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  5. ConsolationismandComparativeAfrican Philosophy:BeyondUniversalismandParticularism. [REVIEW]Patrick Effiong Ben - 2022 - International Journal of African Renaissance Studies - Multi-, Inter- and Transdisciplinarity 17 (1):226-230.
    Ada Agada is one of the most vocal voices of the Conversational School of Philosophy (CSP). In Consolationism and Comparative African Philosophy: Beyond Universalism and Particularism, Agada aims to provide clarity on the philosophical tenets of Consolationism, his project on system building that is central to the future direction and development of African philosophy. The book is divided into three parts: The first part focuses on the universalism-particularism conundrum in African philosophy, the second part is concerned with explicating the basic (...)
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  6. The Utility of Jan Smuts’ Theory of Holism for Philosophical Counseling.Guy du Plessis & Robert Weathers - 2022 - International Journal of Philosophical Practice 8 (1):80-102.
    This article explores the potential utility of the theory of Holism as developed by South African philosopher, British Commonwealth statesman and military leader, Jan Smuts, for philosophical counselling or practice. Central to the philosophical counseling process is philosophical counsellors or practitioners applying the work of philosophers to inspire, educate and guide their counselees in dealing with life problems. For example, Logic-Based Therapy, a method of philosophical counselling developed by Elliot Cohen, provides a rational framework for confronting problems of living, where (...)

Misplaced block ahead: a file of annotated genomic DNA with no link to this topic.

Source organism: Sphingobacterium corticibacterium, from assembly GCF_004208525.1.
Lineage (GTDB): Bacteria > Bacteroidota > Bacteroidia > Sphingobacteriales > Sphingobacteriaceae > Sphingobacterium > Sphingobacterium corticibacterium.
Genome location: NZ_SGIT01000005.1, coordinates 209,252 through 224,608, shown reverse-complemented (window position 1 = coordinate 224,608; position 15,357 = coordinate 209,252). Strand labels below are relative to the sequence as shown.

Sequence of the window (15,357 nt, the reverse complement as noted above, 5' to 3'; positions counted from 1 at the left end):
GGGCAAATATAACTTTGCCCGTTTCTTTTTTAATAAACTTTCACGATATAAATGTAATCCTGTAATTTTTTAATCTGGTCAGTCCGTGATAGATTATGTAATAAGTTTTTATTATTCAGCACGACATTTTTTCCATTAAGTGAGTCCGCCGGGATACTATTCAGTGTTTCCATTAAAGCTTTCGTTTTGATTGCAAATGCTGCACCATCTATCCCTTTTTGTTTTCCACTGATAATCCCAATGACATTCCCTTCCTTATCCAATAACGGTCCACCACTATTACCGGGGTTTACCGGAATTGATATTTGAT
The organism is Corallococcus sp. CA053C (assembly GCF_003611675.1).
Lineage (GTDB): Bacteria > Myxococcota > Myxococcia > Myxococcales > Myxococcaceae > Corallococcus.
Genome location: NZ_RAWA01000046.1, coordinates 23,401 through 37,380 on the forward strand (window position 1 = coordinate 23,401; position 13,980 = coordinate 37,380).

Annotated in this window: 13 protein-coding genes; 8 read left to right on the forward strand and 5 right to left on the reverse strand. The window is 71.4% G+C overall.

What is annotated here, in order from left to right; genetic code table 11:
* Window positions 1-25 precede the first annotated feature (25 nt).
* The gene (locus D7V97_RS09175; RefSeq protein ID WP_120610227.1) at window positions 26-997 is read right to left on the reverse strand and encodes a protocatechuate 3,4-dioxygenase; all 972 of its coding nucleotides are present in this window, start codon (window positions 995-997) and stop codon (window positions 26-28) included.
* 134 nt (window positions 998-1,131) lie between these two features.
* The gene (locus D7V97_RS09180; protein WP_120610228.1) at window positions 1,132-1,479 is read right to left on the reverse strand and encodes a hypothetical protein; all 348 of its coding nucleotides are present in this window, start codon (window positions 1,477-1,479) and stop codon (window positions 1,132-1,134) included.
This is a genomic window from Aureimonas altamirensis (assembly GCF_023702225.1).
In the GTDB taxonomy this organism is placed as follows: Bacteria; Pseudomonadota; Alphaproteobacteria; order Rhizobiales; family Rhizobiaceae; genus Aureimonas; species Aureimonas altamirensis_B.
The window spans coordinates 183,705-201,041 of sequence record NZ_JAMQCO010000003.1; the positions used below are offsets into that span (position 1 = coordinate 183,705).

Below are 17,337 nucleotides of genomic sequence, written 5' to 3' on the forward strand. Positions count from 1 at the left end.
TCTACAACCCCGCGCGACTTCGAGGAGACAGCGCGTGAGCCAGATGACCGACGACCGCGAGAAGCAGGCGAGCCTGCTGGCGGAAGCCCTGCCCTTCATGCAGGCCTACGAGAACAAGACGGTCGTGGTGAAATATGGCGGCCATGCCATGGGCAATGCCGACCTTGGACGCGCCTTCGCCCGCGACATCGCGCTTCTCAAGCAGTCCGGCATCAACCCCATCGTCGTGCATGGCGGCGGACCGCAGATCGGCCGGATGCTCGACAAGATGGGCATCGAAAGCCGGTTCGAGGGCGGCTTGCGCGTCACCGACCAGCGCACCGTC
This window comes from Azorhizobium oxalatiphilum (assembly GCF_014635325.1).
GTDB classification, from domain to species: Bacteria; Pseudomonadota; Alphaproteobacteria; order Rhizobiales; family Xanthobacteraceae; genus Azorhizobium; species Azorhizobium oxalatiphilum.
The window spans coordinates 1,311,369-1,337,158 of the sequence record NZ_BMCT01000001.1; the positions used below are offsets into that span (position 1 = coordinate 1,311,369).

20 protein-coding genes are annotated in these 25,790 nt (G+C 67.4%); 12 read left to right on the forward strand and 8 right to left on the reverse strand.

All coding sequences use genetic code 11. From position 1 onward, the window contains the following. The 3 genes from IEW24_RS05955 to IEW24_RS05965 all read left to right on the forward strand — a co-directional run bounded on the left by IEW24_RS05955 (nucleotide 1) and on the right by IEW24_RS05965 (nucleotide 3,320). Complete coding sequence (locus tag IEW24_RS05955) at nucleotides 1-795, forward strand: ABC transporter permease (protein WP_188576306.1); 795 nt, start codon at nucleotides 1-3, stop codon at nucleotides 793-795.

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  7. Lenin in East Africa: Abdul Rahman Mohamed Babu and Dani Wadada Nabudere.Zeyad El Nabolsy - 2022 - In Alla Ivanchikova (ed.), The Future of Lenin: Power, Politics, and Revolution in the Twenty-First Century. Albany, NY: SUNY Press. pp. 203 - 230. Translated by Robert R. Maclean.
    With the contemporary global resurgence of interest in Marxism, including its Marxist‑Leninist form(s), as a theoretical framework that can orient contemporary struggles against capitalism and its attendant depredations, it has become even more urgent to address some of the key criticisms that were leveled at Marx, Engels, and Lenin when they came to be treated as “dead dogs” toward the end of the twentieth century. One key criticism was the charge that alleged that Marxism, including its Marxist‑Leninist form(s), was and (...)